A writer asked, “I’m trying to figure out how a PI would discover the identity of someone who has intentionally (but not through legal channels) ditched a previous identity and assumed a new one. This person claims to be an immigrant from IT but is American.”
It appears this writer would like a PI character to detect the new identity based on the old one. We have a few ideas. But first, a few caveats:
We’re limiting this search to a possible new online ID. After all, assuming a new ID in a broader context — new home address, new driver’s license, and so on — is a large topic, one entire books have been written about. We’re not recommending any of the following books, just noting they exist: How to Disappear: Erase Your Digital Footprint, Leave False Trials, and Vanish Without a Trace by Frank Ahern; How to Be Invisible: Protect Your Home, Your Children, Your Assets, and Your Life by J.J. Luna.
As to the individual claiming he’s an immigrant from IT: We’ll assume for this post that IT = Italy. While a PI is conducting his/her search on the new ID, they would keep an eye out for any Italian references, names and so forth in the results. Of course, based on the writer’s scenario, the guy isn’t really from Italy, but if he’s pretending he is, such a reference might pop up.
We’re providing these ideas for the sake of a story. However, in real life we’d recommend a person retain the services of a professional PI who specializes in locating people (AKA skip tracers). To find a skip tracer, contact your local state professional private investigator association: Private Investigator Associations by State (PINow). For example, a PI can run a person’s SSN in a proprietary database and learn a lot about the individual no matter what online IDs this person is juggling.
Now let’s look at three free online ways a fictional PI (or even a non-PI) might try to discover the identity of someone’s new online ID based on their old (ditched) one. For our example, we’ll call the old ID “Joe Smithy.”
1. What phone number did Joe Smithy use?
We once had a case where a man had been operating as multiple IDs on different dating sites, often ditching one ID and creating another to fit his needs. Except he kept the same phone numbers! Which we discovered when we ran a single reverse on a number he had provided our client (before he “disappeared” online) — and we discovered he was still using that old number.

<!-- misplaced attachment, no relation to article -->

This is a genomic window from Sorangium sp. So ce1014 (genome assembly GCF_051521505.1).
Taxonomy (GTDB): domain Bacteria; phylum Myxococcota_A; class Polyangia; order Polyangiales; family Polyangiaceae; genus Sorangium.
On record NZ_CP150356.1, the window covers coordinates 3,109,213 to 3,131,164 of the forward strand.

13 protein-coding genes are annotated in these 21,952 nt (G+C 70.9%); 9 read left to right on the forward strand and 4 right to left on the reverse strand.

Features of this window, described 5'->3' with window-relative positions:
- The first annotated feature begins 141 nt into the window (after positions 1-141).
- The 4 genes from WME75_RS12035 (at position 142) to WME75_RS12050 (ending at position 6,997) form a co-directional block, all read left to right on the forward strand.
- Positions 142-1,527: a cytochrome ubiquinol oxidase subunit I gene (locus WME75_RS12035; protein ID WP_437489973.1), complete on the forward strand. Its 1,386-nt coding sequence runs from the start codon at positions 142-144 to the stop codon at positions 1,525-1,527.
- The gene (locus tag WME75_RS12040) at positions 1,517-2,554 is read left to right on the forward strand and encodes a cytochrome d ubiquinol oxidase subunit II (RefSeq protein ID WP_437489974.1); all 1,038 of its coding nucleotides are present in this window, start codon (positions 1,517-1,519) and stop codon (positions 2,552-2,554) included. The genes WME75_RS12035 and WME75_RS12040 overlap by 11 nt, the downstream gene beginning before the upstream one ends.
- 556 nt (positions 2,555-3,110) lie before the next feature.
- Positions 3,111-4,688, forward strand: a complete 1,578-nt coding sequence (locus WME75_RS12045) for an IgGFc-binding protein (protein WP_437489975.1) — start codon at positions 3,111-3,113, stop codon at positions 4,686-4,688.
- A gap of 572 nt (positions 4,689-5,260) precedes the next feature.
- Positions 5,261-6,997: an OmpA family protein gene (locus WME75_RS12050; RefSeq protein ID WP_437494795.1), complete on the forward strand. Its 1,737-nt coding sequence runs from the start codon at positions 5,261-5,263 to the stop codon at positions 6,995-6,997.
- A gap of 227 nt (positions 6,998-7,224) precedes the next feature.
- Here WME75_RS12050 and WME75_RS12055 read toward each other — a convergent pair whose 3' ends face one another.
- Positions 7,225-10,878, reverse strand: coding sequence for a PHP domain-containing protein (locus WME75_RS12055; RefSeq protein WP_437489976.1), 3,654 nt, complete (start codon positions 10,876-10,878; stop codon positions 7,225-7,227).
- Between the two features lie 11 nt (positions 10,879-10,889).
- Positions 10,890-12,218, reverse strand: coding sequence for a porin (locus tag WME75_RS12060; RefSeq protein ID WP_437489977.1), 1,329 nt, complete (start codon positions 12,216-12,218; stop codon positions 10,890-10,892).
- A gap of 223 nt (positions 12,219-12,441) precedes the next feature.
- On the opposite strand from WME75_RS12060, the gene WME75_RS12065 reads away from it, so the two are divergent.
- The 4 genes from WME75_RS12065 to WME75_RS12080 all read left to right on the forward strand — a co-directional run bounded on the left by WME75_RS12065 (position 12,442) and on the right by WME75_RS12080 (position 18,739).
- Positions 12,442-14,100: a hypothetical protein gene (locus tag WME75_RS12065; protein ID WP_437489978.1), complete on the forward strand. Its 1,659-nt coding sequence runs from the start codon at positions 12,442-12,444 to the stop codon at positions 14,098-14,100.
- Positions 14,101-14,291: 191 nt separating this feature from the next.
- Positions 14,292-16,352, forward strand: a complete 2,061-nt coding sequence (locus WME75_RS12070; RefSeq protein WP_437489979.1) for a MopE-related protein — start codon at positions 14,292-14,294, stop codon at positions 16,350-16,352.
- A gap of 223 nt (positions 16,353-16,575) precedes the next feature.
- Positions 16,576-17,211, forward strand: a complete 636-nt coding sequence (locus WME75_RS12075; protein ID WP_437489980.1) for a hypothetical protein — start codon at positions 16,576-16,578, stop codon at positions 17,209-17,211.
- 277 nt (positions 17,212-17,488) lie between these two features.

Yes, from a single reverse phone number search on Google, we got a listing of his interactions & IDs on different dating sites. Our poor client was devastated — she had never heard of a reverse phone number search before…but after learning how easy it is to run one, she saw for herself how busy this guy had been elsewhere. For more info on reverse number searches: How to Reverse Search Phone Numbers.
Google has a comprehensive reverse photo search option where anyone can plug in the photo and run a search on it…it’s possible Joe Smithy’s photo is appearing under his new ID. To learn more about running a reverse image search on Google: Fast and Easy Google Search Tips (scroll to Trick #2: Use images to search for photographs, illustrations and other graphics). Another free reverse photo search engine is TinEye.
3. Know Smithy’s hobbies, nicknames, etc.?
Run them in a social media search engine and see what pops up. For example if Joe Smithy was an avid online poker player, run “Joe Smithy poker” and see if a new ID is popping up on sites where Joe’s used to. We wrote about these search engines here: Free Social Media Search Engines.
“When Your Lover Is a Liar” by Philip A. Becnel (Pursuit Magazine). Excellent article by a private investigator on relationship fraud and bogus IDs.
Made in China: Fake IDs (New York Times). According to this 2015 article, the number of U.S. counterfeit IDs from China is on the rise.
Have a great week, Writing PIs
(As the Writing PIs are currently working other cases, as well as completing writing projects, we are unable to accept any new questions at this time. Thank you for your understanding.)
All rights reserved by Colleen Collins and Shaun Kaufman. Any use of the content (including images owned by Colleen Collins and/or Shaun Kaufman) requires specific, written authority.